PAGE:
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How Ambiguous Language Could Cost You in a Business Contract

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A well-written business contract protects all involved parties. But when you use ambiguous language, either intentionally or unintentionally, the entire contract is in danger of being null and void. To find out how ambiguous language could negatively impact your business, and to discuss your business contracts in greater detail, call John H. Ruby & Associates at 502-895-2626.

Your Reputation is At Stake

In the best-case scenario, your client will review the contract in great detail before signing off on it. This isn’t always the case—some clients, especially those who are relatively new to the business world, may just listen to your overview of the contract and sign it. The ambiguous terms don’t come to light until it’s too late.

But when a client reviews the contract ahead of time with their own attorney, they may come back to you with the ambiguous terms highlighted for clarification. At that point, even if you fix the errors, it may be too late.

They may look at your ambiguous language as a sneaky way of trying to get one past them and decide to walk away from the deal entirely. A simple review of your contract with an attorney could have saved you the entire hassle. This interaction could go beyond your one client. If they talk to others in your industry about their experience with you, it could damage your reputation and slow your growth.

Ambiguities Work Against You

In many cases, ambiguous language does not come to light until it has already caused a rift in the client-business relationship. It happens like this: you write the contract with one intention in mind. Your client reads it, interprets it a different way, and signs it. You both signed it with different understandings of what the contract actually said.

When your case ends up in front of a court, you could be on the losing end. Courts look at these contracts and often assume that the party who created the contract—in this case, you—has slightly more power than the other person who is simply agreeing to the terms. They consider it your responsibility to write a contract with clear and unambiguous language. Should you fail to do so, they will likely interpret the contract in a way that favors the other party.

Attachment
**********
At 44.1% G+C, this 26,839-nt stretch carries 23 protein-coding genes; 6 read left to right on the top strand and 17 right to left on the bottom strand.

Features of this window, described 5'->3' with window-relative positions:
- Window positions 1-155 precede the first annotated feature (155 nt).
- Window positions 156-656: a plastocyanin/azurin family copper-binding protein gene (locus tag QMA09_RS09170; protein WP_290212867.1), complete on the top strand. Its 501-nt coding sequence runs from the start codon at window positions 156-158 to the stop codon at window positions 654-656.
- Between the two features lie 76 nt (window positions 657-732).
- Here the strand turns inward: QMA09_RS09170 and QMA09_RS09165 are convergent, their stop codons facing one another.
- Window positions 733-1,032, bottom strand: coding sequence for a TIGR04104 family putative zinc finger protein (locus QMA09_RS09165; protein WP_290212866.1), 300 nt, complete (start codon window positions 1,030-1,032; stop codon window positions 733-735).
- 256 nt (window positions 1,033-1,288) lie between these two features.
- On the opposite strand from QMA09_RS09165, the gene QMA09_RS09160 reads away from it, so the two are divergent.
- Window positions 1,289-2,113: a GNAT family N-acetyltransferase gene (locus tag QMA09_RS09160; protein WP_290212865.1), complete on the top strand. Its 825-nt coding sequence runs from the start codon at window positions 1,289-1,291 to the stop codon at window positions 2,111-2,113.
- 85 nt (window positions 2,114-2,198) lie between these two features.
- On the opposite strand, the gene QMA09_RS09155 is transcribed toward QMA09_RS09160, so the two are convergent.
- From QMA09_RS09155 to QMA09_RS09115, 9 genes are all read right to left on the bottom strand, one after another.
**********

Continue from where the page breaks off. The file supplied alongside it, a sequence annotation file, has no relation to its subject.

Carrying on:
Ambiguous Contract Language Can Ruin Valued Business Relationships

There are many contract dispute cases that have ended fruitful and long-standing business relationships. This is often completely unavoidable because a clearly written contract would have allowed the parties to discuss the terms before signing.

Either the parties come to a compromise and draw up a new contract, or they decide to part ways amicably after not being able to come to an agreement. Either way, the damage to your business is far less than it is after a lawsuit that is expensive and drags your company’s name through the mud. As a business owner, you’d likely rather keep your clients with a slightly different contract, even if it means giving up something on your end.

A Business Law Attorney Can Help

What’s the solution? Set up a consultation with a skilled business law attorney. Business lawyers understand the importance of a well-drafted contract, and they spend a substantial amount of time learning how to draft airtight contracts that protect their clients’ best interests. You can talk to your attorney about what you want to achieve with a contract and what terms you want to enforce, and then trust them to document it in a clear and legally enforceable way.

This is beneficial in other ways, too—in agreements where you are not the party who drafts the contract, your attorney can review those contracts for you and bring up any potential issues. A short consultation could save you multiple lawsuits.

Reach Out to John H. Ruby & Associates Today

Ready to find out how we can help you with your business law needs? It’s time to talk to the team at John H. Ruby & Associates. Let’s discuss your goals and what we can do to help you achieve them. Fill out our online contact form or call us at 502-895-2626 to get started.